Monsoon Feelings: A History of Emotions in the Rain review: The call of the peacock

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Linking images, sounds, smells and tastes of a summer phenomenon

By: Geeta Doctor

In this volume as heavy with the promise of the rain bearing clouds that herald the monsoon, the editors have sown the seeds of several ideas about the phenomenon. As Imke Rajamani explains in her introduction, the essays are a compilation of the ideas and thoughts shared during a conference held at the Max Planck Institute for Human Development in Berlin in June 2015.

Going beyond the specific topics connected with the idea of the monsoon in South East Asia, Rajamani tells us, “A new approach suggests we research concepts beyond language. Emotion concepts can be approached as multimedia networks of meaning that link not only words, but also images, sounds, smells, tastes and tactile impressions that people get from their environment and various media.”

In a charming essay ‘A Meeting of Earth and Sky’ by Vidya Rao, on her experience of sharing a “thumri — a form of Hindustani classical music,” she explains how her idea of the monsoon changed as a result of being a part of the conference. Her essay suggests that amongst other features the monsoon is a bringing together of opposites.

This is a recurrent theme that runs through the often varied and scholarly essays. There are wonderful reproductions of the miniature tradition of paintings from the 12th century onwards. These emphasise how each period was distinct in the use of subjects, perspective, colours and themes, reflecting for the most part the poems that they were meant to illustrate. Even the manner in which the different artists painted the storm clouds, often in stylised scrolls reminiscent of Chinese textile traditions, or created borders around their subjects in the style of the Persian manuscripts show how artists copied from each other and yet brought in their own “feelings”. What is also evident is the rich landscape of flora and fauna for both poets and artists with which to share their emotions. The cry of the peacock, or the koel, or sight of white herons streaking through the dark clouds is never far from the perceptions of both the artist and the viewer.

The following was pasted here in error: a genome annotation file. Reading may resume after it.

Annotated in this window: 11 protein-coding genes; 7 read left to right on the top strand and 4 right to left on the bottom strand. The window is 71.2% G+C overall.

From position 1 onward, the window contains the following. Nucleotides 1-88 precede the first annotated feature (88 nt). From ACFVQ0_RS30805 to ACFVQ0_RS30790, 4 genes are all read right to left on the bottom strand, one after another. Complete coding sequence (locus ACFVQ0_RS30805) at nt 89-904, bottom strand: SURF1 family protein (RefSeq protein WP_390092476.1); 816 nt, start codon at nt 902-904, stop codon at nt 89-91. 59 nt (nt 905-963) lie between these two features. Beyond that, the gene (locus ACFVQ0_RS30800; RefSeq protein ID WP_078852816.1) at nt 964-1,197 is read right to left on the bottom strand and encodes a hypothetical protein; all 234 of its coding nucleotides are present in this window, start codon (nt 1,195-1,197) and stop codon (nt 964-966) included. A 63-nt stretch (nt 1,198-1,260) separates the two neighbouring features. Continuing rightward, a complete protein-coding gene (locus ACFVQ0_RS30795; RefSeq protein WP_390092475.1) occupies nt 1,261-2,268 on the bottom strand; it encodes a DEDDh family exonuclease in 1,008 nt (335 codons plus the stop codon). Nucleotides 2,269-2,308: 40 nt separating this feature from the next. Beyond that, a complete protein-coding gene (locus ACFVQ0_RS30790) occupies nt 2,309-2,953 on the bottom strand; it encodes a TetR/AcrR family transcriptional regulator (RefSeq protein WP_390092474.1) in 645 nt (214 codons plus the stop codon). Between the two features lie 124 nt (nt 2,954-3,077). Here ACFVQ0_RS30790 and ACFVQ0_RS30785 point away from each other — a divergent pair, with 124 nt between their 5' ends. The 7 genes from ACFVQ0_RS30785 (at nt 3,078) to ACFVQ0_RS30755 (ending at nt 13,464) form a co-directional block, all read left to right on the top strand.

The second half of the book is devoted to more immediate concerns, an excellent piece by Rachel Dwyer on Bollywood representations of lovers in the rain.

This was a wake-up call for this reviewer. In all the essays, there is no mention of the South, Kerala with its Ayurvedic lore, Tamil Nadu celebrating the goddess during the month of Aadi, the time for harvesting the rice in fields filled with rain-water.

Fertility lives. But apparently thrives only in the imagination of scholars fixated on the North.

Monsoon Feelings: A History of Emotions in the Rain; edited by Imke Rajamani Margot Pernau & Katherine Butler Schofield, Niyogi Books, ₹1,750.

Courtesy The Hindu



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